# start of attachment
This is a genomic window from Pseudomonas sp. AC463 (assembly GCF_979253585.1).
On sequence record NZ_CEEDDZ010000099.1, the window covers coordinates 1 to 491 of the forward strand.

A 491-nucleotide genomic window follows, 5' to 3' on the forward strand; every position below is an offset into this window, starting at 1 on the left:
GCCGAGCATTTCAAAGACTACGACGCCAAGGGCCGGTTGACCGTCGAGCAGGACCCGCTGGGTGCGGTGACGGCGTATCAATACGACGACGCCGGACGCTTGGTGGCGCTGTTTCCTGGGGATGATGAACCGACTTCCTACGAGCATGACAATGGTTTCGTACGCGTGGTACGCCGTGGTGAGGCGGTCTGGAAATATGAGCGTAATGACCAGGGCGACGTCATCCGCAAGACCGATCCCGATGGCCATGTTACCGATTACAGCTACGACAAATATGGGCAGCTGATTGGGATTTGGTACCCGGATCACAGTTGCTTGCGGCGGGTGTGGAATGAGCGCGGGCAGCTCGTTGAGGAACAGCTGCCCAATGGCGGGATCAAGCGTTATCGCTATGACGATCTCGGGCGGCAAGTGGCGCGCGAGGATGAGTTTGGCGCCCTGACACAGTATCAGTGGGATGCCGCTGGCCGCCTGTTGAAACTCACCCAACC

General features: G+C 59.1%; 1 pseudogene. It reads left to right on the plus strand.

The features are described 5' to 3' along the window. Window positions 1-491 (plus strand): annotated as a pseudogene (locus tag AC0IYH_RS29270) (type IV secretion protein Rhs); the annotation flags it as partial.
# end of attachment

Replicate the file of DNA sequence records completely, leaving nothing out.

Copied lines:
This is a genomic window from Pseudomonas sp. AC463 (assembly GCF_979253585.1).
On sequence record NZ_CEEDDZ010000099.1, the window covers coordinates 1 to 491 of the forward strand.

A 491-nucleotide genomic window follows, 5' to 3' on the forward strand; every position below is an offset into this window, starting at 1 on the left:
GCCGAGCATTTCAAAGACTACGACGCCAAGGGCCGGTTGACCGTCGAGCAGGACCCGCTGGGTGCGGTGACGGCGTATCAATACGACGACGCCGGACGCTTGGTGGCGCTGTTTCCTGGGGATGATGAACCGACTTCCTACGAGCATGACAATGGTTTCGTACGCGTGGTACGCCGTGGTGAGGCGGTCTGGAAATATGAGCGTAATGACCAGGGCGACGTCATCCGCAAGACCGATCCCGATGGCCATGTTACCGATTACAGCTACGACAAATATGGGCAGCTGATTGGGATTTGGTACCCGGATCACAGTTGCTTGCGGCGGGTGTGGAATGAGCGCGGGCAGCTCGTTGAGGAACAGCTGCCCAATGGCGGGATCAAGCGTTATCGCTATGACGATCTCGGGCGGCAAGTGGCGCGCGAGGATGAGTTTGGCGCCCTGACACAGTATCAGTGGGATGCCGCTGGCCGCCTGTTGAAACTCACCCAACC

General features: G+C 59.1%; 1 pseudogene. It reads left to right on the plus strand.

The features are described 5' to 3' along the window. Window positions 1-491 (plus strand): annotated as a pseudogene (locus tag AC0IYH_RS29270) (type IV secretion protein Rhs); the annotation flags it as partial.